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BY

THE UNITED STATES LITERARY GAZETTE.

Published on the first and fifteenth day of every month, by Cummings,Hilliard, & Co. No. 1 Cornhill, Boston.—Terms, $5 per annum, payable is July.
Vol. I.
BOSTON, FEBRUARY 1, 1825.

No. 20.

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REVIEWS

return of the Expedition, compiled, from two millions of dollars, ($1,995,000), which has at

the notes taken by himself and the gentle-tended its construction, can be accounted for but by Narrative of an Expedition to the Source The district of country which it was in- sufficiently explored, to ascertain the lowest levels men with him, the work now under notice. a reference to the difficulty of inaking a road across

high and steep ridges, which perhaps had not been of St Peter's River, Lake Winnepeek, Lake tended that the Expedition should investi- and the most accessible points ; and, as we think, of the Woods, &c. &c. Performed in the

gate, of a triangular form, including to the injudicious manner in which the original year 1823, by order of the Hon. J. C. about three hundred miles of longitude and contracts were given out. We were credibly inCalhoun, Secretary of War, under the seven hundred of latitude, and lies between formed, that in most cases the original undertakers command of Stephen H. Long, Major U. the Missouri

, the Mississippi, and the north- tracts to a second set of contractors, and in some

did nothing themselves, but portion out their conS. T. E. Compiled from the Notes of

ern boundary of the United States. The cases it happened that the third or fourth set alone Major Long, Messrs Say, Keating, and

following extract will show the instructions performed the work, the other contractors sweeping Colhoun, by William H. Keating, A. M. which Major Long received from the gov- away immense sums without any labour.* Had &c. Professor of Mineralogy and Chemis. ernment.

the route been properly divided into small lots, and try as applied to the Arts, in the Universi

these only given to such as were really qualified to ty of Pennsylvania ; Geologist and Histo- 1823, by the executive, that an expedition be im- siderable saving would have been obtained. The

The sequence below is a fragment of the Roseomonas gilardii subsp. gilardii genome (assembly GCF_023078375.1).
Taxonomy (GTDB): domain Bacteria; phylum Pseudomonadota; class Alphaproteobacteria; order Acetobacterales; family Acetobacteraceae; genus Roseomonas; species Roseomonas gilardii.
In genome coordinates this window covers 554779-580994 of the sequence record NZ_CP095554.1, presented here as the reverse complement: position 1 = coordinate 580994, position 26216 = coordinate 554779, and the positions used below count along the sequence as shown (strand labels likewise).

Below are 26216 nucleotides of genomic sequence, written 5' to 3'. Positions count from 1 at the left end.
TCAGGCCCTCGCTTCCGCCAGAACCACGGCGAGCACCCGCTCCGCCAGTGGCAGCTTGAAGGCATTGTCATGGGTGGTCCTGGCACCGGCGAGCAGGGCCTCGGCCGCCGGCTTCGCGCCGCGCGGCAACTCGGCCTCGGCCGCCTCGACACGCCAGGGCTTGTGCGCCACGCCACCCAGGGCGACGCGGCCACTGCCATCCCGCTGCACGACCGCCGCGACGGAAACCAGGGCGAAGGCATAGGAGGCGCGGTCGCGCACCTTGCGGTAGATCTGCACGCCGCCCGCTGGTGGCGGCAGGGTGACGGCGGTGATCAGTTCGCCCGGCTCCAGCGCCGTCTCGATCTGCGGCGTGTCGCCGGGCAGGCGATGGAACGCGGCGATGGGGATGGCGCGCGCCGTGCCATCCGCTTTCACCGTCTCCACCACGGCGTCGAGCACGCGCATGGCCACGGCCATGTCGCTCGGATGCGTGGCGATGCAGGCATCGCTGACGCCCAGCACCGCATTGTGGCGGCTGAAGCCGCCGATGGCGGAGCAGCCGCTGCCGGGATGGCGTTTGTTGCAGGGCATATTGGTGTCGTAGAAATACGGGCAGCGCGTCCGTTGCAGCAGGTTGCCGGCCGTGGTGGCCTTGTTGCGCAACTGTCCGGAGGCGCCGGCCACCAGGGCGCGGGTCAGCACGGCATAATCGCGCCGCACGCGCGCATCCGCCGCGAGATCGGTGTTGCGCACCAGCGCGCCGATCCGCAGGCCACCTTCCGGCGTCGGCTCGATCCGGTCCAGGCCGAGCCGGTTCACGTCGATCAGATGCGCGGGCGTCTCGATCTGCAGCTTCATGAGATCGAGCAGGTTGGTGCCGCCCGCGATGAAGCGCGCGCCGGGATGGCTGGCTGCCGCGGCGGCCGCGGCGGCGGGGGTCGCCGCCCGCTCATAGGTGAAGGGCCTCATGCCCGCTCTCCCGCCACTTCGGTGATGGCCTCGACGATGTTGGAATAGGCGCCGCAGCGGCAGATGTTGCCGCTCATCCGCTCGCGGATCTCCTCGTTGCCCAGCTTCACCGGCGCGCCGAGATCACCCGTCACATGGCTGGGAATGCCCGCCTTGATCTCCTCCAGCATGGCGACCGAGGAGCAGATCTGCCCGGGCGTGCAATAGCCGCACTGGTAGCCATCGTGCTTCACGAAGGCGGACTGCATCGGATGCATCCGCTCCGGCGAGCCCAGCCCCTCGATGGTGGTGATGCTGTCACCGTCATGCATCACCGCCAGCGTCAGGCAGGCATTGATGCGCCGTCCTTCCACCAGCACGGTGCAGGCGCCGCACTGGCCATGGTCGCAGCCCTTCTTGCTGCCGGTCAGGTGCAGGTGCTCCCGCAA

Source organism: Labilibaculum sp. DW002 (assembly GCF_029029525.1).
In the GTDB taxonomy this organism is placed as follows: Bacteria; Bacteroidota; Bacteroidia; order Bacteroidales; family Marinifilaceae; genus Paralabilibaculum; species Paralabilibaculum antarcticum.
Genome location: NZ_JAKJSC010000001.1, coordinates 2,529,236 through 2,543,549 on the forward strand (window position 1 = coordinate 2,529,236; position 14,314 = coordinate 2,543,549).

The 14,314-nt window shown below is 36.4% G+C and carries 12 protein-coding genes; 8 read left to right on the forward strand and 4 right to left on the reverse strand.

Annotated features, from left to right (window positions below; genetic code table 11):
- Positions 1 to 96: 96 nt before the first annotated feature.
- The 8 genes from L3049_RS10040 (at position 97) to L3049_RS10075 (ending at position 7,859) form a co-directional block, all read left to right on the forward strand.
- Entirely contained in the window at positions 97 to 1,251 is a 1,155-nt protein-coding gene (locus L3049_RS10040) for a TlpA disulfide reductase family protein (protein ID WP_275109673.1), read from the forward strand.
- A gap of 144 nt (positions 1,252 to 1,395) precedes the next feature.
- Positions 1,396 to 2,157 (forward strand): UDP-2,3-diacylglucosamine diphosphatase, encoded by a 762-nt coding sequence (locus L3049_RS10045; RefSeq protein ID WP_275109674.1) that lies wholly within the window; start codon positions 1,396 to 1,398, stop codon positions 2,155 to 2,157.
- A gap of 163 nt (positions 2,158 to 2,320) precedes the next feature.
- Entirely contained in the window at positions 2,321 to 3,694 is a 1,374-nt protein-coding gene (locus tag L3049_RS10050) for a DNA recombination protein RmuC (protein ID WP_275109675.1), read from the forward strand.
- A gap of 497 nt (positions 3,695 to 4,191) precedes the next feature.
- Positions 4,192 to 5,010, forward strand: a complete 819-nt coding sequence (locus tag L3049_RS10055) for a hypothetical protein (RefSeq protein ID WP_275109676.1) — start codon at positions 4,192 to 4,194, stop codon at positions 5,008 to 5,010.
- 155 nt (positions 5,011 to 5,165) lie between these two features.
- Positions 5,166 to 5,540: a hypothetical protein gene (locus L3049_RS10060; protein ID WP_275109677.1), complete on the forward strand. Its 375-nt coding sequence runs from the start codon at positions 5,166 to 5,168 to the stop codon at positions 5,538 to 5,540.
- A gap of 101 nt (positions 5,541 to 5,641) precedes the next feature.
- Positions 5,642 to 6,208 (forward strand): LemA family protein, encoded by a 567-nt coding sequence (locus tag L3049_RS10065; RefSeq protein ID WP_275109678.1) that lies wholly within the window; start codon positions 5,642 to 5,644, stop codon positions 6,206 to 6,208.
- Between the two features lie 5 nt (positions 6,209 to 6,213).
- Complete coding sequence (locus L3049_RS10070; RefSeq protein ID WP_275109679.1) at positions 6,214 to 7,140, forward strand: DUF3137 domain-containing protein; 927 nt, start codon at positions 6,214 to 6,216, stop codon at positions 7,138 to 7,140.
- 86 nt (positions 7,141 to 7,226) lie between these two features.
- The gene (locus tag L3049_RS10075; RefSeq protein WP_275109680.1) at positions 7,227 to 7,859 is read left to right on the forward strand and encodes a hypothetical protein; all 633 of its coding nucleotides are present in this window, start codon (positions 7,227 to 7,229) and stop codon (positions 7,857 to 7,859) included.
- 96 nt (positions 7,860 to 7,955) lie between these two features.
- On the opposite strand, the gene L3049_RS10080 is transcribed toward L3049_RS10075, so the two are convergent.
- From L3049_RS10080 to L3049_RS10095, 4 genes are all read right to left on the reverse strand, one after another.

Accordingly, it was determined in the spring of execute the work, no doubt can exist that a conriographer to the Expedition. Philadel-mediately fitted out for exploring the river St Peter's letting it out into large sections had the disadvanphia. 1824. 2 vols. 8vo.

and the country situated on the northern boundary tage of making it an object of speculation, and of THERE are many, both of the representa- Hudson's Bay and Lake Superior.' of the United States between the Red River of alarming many who would otherwise have offered

themselves as contractors. tives and the represented in Congress, who

The cominand of the expedition was intrusted to think that a little of our national money Major S. H. Long, and he received orders from the At Fort Wayne the Expedition arrived would be as economically laid out in pur- War Department, dated April 25, 1823, of which on the 20th of May, and remained at this chasing useful information respecting our the following is an extract :

post three days. This village is maintain

* The route of the expedition will be as follows: ed by the fur trade, and will probably flourown country, as in paying members of the

commencing at Philadelphia, thence proceeding to legislature for making long speeches to get Wheeling in Virginia, thence to Chicago via fort ish, or rather continue to exist, as long as themselves reelected, -to say nothing of Wayne, thence to Fort Armstrong or Dubuque's Indians remain in the vicinity. It is one many more unreasonable ways and means by Lead Mines, thence up the Mississippi to Fort Şt of many similar trading establishments in which our happy land is preserved from the Anthony, thence to the source of the St Peter's our northern and northwestern territory, © embarras des richesses." But it happens river, thence to the point of intersection between and, judging from Mr Keating's account,